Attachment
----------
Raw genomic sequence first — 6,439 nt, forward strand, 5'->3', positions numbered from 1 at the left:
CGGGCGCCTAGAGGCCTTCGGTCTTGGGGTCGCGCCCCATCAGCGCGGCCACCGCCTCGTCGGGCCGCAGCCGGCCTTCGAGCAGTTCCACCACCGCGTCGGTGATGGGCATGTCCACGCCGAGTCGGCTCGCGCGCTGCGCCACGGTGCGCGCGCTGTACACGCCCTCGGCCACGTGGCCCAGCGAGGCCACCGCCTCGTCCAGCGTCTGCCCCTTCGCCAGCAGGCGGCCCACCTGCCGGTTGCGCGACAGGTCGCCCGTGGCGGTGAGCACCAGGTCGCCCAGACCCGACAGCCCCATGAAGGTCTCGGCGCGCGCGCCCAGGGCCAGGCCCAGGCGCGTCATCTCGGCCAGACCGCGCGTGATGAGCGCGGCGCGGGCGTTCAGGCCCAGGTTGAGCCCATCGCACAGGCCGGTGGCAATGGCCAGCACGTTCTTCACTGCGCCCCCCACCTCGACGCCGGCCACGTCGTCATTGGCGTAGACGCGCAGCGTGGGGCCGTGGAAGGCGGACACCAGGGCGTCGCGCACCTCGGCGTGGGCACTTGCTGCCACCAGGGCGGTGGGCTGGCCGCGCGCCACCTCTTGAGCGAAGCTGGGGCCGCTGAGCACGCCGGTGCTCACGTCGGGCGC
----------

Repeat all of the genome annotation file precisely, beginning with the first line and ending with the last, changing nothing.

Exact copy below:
Raw genomic sequence first — 6,439 nt, forward strand, 5'->3', positions numbered from 1 at the left:
CGGGCGCCTAGAGGCCTTCGGTCTTGGGGTCGCGCCCCATCAGCGCGGCCACCGCCTCGTCGGGCCGCAGCCGGCCTTCGAGCAGTTCCACCACCGCGTCGGTGATGGGCATGTCCACGCCGAGTCGGCTCGCGCGCTGCGCCACGGTGCGCGCGCTGTACACGCCCTCGGCCACGTGGCCCAGCGAGGCCACCGCCTCGTCCAGCGTCTGCCCCTTCGCCAGCAGGCGGCCCACCTGCCGGTTGCGCGACAGGTCGCCCGTGGCGGTGAGCACCAGGTCGCCCAGACCCGACAGCCCCATGAAGGTCTCGGCGCGCGCGCCCAGGGCCAGGCCCAGGCGCGTCATCTCGGCCAGACCGCGCGTGATGAGCGCGGCGCGGGCGTTCAGGCCCAGGTTGAGCCCATCGCACAGGCCGGTGGCAATGGCCAGCACGTTCTTCACTGCGCCCCCCACCTCGACGCCGGCCACGTCGTCATTGGCGTAGACGCGCAGCGTGGGGCCGTGGAAGGCGGACACCAGGGCGTCGCGCACCTCGGCGTGGGCACTTGCTGCCACCAGGGCGGTGGGCTGGCCGCGCGCCACCTCTTGAGCGAAGCTGGGGCCGCTGAGCACGCCGGTGCTCACGTCGGGCGC